Science in Action on KTTZ HD2

Science in Action is a magazine program pulling together the science issues of the week and delivering breaking science news.

Composer ID: 


  • Wednesday, June 24, 2015 7:00pm
    More people will need to be fed tomorrow than today. New drugs will be needed for old – and new diseases. To meet the world’s growing demand for food and medicines requires a new approach to bioscience, where plant and animal researchers come out of their scientific silos and swap their best ideas. That is why, in the UK, the National Institutes of Bioscience – the NIB - has been launched. Who Really Should Be in Control of Driverless Cars? It is generally assumed that the introduction of autonomous or self-driving vehicles is going to make the roads safer, but there are still a number of critical questions about how we humans will adapt to being driven by a robot. Will we relax and unwind, or hover with our hands over the wheel? This is an important question right now, when cars are getting smarter, but are not 100% self-driving. What happens when these driver assistance tools need the human to take over in an emergency, but that person’s eyes are not on the road? Researchers at the Transportation Research Institute, or UMTRI, at the University of Michigan, near Detroit, have built an incredibly realistic driving simulator, a full sized car in a room of high definition screens – to monitor the behaviour and reaction times of drivers. Mind-bending Pathogens The choice is yours. But is it? Do we really have total control over how we lead our lives? Research is starting to reveal the various facets of animal and human behaviour that are under the potential control of the bacteria, parasites and viruses that infect us. For example, the parasitic protozoan – Toxoplasma gondii changes the behaviour of mice, making them more attracted to cats. The parasite needs life stages in cats and mice to help aid its spread - it also has some strange effects on human behaviour. Satellites Watching the Planet You are being watched! Nations are clamouring to fill the skies with satellite networks, swarms of eyes in the sky spying on the condition of our planet. But do not be alarmed, an important aim is to inform people so that this information can be used for a range of purposes - to predict crop yields, parasite outbreaks and so much more. (Photo: Jack Stewart testing out the driving simulator at the Transportation Research Institute, University of Michigan © Jack Stewart)
  • Wednesday, June 17, 2015 7:00pm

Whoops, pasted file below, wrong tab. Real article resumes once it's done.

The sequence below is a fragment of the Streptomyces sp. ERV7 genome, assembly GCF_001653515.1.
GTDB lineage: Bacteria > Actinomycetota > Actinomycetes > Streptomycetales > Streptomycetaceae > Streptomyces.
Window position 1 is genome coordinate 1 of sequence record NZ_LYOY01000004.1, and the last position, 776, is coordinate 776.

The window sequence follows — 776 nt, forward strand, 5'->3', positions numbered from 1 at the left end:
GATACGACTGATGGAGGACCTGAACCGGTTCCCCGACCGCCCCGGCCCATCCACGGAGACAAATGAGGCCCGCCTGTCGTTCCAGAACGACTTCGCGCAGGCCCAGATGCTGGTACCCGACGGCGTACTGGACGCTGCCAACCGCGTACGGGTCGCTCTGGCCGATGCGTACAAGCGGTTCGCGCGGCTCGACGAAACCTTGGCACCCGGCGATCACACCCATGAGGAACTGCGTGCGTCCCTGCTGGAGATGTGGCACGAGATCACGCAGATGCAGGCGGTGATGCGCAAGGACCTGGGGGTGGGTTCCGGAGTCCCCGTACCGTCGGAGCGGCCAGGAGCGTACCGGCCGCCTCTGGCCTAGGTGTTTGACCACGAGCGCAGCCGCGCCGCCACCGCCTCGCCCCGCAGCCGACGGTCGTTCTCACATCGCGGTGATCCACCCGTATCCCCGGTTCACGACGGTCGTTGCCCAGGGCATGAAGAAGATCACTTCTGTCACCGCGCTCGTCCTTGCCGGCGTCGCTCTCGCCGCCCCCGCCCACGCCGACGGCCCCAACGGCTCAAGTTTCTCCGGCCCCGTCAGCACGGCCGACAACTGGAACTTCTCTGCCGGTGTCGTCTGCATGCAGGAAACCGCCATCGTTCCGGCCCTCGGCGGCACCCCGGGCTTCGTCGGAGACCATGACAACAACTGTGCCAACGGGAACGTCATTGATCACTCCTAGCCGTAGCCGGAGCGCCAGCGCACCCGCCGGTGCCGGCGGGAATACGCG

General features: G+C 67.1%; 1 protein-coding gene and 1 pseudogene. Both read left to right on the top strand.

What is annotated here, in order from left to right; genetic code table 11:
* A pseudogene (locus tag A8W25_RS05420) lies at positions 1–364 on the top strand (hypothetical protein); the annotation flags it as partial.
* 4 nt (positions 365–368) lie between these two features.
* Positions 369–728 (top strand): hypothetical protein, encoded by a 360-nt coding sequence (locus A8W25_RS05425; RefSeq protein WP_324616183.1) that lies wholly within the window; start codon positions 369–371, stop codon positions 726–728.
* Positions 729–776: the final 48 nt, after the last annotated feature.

Elephant poaching is on the rise. Worst hit is the African elephant – with 51,000 reportedly killed for their ivory in 2013. New research in the journal Science has shown that the poaching is not localised and scattered throughout Africa. But rather concentrated in two main hotspots – notably Tanzania and into Mozambique, and the Tridom protected ecosystem (Tri-national Dja-Odzala-Mikebe) that includes part of Gabon, DRC, Cameroon and the adjacent Dzanaga reserve in Central African Republic. Conservation biologist, Dr Sam Wasser, at the University of Washington in the US came to these conclusions after analysing the DNA in the seized ivory, and then matching it to elephant material found in their dung, to tie the elephant’s origin back to one particular place. Testing for TB in Badger Poo Catching European badgers to test for the presence of tuberculosis (TB) bacteria can be tricky. These animals are nocturnal and can be aggressive when threatened. But scientists at the University of Warwick in the UK have carried out rigorous comparison tests and discovered that you can get the information you need about TB in badgers by analysing their droppings. Rather than having to catch them and take samples from their nose and throats the scientists had something far more accessible. Luckily badgers use a latrine, a common toilet area just outside their setts – so it is not hard to find, and this provided the perfect source of samples for their work. Effects of Stress on Endangered Tiger Populations Tiger populations are still under pressure from hunting and habitat loss, and reintroducing the species into suitable areas is one way conservationists are attempting to increase their numbers. Indian scientists have been sifting through big cats looking for traces of stress hormones, and their findings suggest that human conflicts might be responsible for a lack of breeding success. Viral Resistance in Chimpanzees A team, led by scientists from Stanford University have shown that the immune system of animals where HIV-like infection is rife have striking genetic changes; similar to that seen in people resistant to the effects of HIV. Discovered by analysing chimp faeces, it shows just how much the genetic diversity in animal populations might be shaped by infection. Science Spin-offs of the Comprehensive Nuclear Test Ban Treaty Organisation The Comprehensive Nuclear-Test-Ban Treaty Organization (CTBTO) has a massive global monitoring network set up to detect nuclear explosions and guard against test ban treaty violations. The system is now also being used as a “giant stethoscope that is looking, listening, feeling and sniffing for planetary irregularities” collecting seismic, infrasound, hydro-acoustic and radionuclide data. It is the only global network which detects atmospheric radioactivity and sound waves which humans cannot hear. New Potential Antimalarial Drug The malaria parasite, transmitted by mosquitoes, has developed resistance to many of the current drugs, including a growing resistance to Artemisinin. So there is excitement at the news that researchers have found a new compound that is showing great promise at tackling the killer disease. The compound – DDD107498 – affects protein synthesis in the pathogen, which means that it affects many of the life-stages of malaria when it is in its human host. Therefore it can be given in one single dose. It is also proving in mouse models to have prophylactic effects as well as being able to treat the disease. The Medicines for Malaria Venture have taken the drug that was discovered by scientists at the Drug Discovery Unit at the University of Dundee in Scotland, with the aim to set up human trials within a year. If it is successful, it could be available within five years at a cost of $1 per treatment. (Photo: A pile of 15 tonnes of elephant ivory seized in Kenya is displayed at Nairobi National Park, 2015. Credit: Carl de Souza/AFP/Getty...